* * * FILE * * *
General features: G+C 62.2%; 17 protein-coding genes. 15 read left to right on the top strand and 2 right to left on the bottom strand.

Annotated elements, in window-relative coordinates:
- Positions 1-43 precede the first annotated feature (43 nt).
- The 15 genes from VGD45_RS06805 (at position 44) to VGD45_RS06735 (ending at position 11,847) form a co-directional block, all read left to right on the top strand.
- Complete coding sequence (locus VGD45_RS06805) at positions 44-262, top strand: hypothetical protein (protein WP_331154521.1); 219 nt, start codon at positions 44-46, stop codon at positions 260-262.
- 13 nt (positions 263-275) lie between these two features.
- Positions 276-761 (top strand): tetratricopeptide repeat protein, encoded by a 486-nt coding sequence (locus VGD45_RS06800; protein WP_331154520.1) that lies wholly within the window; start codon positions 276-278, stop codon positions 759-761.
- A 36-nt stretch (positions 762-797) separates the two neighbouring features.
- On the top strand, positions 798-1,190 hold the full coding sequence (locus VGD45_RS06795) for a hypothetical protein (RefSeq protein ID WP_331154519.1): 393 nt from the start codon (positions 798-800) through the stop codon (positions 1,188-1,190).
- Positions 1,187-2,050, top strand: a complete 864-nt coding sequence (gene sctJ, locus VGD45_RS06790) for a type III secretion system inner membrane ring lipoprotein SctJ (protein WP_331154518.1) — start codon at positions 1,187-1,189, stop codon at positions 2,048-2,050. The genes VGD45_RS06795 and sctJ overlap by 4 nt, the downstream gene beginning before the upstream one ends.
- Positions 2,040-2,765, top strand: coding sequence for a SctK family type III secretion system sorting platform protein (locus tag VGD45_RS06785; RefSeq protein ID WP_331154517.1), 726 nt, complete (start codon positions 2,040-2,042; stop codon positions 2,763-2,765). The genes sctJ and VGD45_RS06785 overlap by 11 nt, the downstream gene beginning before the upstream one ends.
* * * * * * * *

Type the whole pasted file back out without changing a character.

General features: G+C 62.2%; 17 protein-coding genes. 15 read left to right on the top strand and 2 right to left on the bottom strand.

Annotated elements, in window-relative coordinates:
- Positions 1-43 precede the first annotated feature (43 nt).
- The 15 genes from VGD45_RS06805 (at position 44) to VGD45_RS06735 (ending at position 11,847) form a co-directional block, all read left to right on the top strand.
- Complete coding sequence (locus VGD45_RS06805) at positions 44-262, top strand: hypothetical protein (protein WP_331154521.1); 219 nt, start codon at positions 44-46, stop codon at positions 260-262.
- 13 nt (positions 263-275) lie between these two features.
- Positions 276-761 (top strand): tetratricopeptide repeat protein, encoded by a 486-nt coding sequence (locus VGD45_RS06800; protein WP_331154520.1) that lies wholly within the window; start codon positions 276-278, stop codon positions 759-761.
- A 36-nt stretch (positions 762-797) separates the two neighbouring features.
- On the top strand, positions 798-1,190 hold the full coding sequence (locus VGD45_RS06795) for a hypothetical protein (RefSeq protein ID WP_331154519.1): 393 nt from the start codon (positions 798-800) through the stop codon (positions 1,188-1,190).
- Positions 1,187-2,050, top strand: a complete 864-nt coding sequence (gene sctJ, locus VGD45_RS06790) for a type III secretion system inner membrane ring lipoprotein SctJ (protein WP_331154518.1) — start codon at positions 1,187-1,189, stop codon at positions 2,048-2,050. The genes VGD45_RS06795 and sctJ overlap by 4 nt, the downstream gene beginning before the upstream one ends.
- Positions 2,040-2,765, top strand: coding sequence for a SctK family type III secretion system sorting platform protein (locus tag VGD45_RS06785; RefSeq protein ID WP_331154517.1), 726 nt, complete (start codon positions 2,040-2,042; stop codon positions 2,763-2,765). The genes sctJ and VGD45_RS06785 overlap by 11 nt, the downstream gene beginning before the upstream one ends.